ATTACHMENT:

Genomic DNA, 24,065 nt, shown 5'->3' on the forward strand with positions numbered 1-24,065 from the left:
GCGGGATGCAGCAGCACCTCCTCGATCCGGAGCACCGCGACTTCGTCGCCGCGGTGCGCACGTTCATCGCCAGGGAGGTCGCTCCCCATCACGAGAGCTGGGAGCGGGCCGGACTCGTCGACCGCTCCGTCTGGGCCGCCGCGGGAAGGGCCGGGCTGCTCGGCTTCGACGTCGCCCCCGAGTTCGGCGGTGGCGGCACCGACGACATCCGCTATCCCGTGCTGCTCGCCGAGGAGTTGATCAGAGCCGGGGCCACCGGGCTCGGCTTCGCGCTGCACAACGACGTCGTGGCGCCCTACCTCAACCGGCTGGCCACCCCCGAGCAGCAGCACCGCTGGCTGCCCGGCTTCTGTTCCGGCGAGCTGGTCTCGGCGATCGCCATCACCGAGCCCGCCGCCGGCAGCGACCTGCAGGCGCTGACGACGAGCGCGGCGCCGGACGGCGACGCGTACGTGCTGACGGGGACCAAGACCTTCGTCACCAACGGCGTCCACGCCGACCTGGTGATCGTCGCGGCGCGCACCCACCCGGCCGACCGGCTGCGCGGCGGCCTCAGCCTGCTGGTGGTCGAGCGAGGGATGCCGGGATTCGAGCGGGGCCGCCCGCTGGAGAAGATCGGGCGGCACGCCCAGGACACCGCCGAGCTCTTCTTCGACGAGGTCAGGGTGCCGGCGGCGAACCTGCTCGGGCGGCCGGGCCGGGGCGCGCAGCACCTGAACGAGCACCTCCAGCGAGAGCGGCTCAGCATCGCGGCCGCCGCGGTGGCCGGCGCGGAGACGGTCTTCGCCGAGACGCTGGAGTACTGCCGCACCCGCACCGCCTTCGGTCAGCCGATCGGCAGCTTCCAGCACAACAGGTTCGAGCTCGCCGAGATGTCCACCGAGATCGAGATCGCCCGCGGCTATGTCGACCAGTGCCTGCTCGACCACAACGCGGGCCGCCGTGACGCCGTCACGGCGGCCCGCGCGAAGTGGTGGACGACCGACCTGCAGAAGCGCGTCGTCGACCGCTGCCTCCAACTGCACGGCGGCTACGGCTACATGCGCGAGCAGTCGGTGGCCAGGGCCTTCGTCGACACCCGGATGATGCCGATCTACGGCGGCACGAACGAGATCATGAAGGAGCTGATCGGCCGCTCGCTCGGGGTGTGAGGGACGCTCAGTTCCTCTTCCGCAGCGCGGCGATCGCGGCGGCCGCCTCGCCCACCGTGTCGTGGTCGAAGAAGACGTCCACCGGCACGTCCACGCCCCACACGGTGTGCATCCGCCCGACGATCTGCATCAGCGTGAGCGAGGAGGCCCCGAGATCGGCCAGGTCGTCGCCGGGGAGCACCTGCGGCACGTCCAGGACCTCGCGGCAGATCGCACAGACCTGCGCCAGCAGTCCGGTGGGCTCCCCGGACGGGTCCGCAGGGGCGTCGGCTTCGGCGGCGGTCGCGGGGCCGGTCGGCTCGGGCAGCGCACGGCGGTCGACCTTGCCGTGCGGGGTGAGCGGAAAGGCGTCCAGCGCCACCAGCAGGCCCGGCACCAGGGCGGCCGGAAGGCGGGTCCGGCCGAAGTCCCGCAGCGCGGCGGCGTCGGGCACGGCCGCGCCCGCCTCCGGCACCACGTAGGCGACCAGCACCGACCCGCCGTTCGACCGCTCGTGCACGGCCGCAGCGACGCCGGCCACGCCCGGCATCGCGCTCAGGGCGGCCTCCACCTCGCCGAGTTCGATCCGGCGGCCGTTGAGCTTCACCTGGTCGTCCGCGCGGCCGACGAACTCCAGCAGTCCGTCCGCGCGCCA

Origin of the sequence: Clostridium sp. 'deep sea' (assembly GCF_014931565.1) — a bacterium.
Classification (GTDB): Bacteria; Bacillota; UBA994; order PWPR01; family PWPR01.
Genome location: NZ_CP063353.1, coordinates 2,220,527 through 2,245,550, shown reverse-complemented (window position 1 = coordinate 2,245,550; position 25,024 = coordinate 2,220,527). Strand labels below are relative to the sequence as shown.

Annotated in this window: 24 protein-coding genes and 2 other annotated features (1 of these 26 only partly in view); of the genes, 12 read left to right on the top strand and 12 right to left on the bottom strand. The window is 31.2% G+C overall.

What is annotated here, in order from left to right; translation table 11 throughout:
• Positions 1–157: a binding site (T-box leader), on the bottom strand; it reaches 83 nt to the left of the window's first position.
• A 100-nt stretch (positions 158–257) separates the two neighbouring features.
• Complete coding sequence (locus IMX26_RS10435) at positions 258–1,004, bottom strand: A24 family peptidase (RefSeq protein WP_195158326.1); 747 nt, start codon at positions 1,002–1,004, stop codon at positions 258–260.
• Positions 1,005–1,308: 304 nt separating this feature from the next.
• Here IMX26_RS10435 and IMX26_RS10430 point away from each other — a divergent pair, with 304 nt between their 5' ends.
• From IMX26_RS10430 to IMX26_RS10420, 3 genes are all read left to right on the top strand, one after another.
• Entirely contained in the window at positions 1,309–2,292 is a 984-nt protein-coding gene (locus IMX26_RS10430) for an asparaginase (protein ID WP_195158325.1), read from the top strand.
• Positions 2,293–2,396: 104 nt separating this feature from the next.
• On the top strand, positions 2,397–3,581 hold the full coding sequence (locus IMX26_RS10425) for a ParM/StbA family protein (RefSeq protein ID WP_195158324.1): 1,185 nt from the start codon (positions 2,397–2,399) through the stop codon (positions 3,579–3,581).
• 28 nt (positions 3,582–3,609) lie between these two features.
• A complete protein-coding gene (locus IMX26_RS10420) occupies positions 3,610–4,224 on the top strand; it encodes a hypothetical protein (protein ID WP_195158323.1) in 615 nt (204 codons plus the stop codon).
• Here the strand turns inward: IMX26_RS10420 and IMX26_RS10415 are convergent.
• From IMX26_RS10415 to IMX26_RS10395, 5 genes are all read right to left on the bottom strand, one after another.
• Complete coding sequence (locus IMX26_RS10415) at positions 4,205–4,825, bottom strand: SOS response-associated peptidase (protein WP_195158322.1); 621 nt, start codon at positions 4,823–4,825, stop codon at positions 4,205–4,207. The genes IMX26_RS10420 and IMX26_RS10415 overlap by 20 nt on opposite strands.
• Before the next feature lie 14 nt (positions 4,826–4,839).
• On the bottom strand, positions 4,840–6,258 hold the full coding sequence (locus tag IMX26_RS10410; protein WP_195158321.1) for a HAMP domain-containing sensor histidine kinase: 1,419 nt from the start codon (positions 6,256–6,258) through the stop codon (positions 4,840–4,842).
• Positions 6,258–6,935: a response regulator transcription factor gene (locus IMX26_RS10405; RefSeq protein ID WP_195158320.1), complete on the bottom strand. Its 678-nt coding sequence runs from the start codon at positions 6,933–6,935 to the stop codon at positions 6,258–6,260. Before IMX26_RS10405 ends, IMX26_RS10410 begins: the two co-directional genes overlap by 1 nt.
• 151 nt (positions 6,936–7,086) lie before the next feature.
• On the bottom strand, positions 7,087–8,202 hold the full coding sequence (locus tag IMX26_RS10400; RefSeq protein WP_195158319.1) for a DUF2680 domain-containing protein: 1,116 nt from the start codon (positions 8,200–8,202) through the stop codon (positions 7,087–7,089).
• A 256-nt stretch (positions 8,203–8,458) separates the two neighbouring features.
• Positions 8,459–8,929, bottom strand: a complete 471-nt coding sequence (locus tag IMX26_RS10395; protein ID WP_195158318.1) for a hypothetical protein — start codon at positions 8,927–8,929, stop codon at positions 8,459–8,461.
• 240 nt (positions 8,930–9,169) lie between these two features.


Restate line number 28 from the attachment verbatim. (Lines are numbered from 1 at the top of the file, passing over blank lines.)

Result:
• Positions 8,459–8,929, bottom strand: a complete 471-nt coding sequence (locus tag IMX26_RS10395; protein ID WP_195158318.1) for a hypothetical protein — start codon at positions 8,927–8,929, stop codon at positions 8,459–8,461.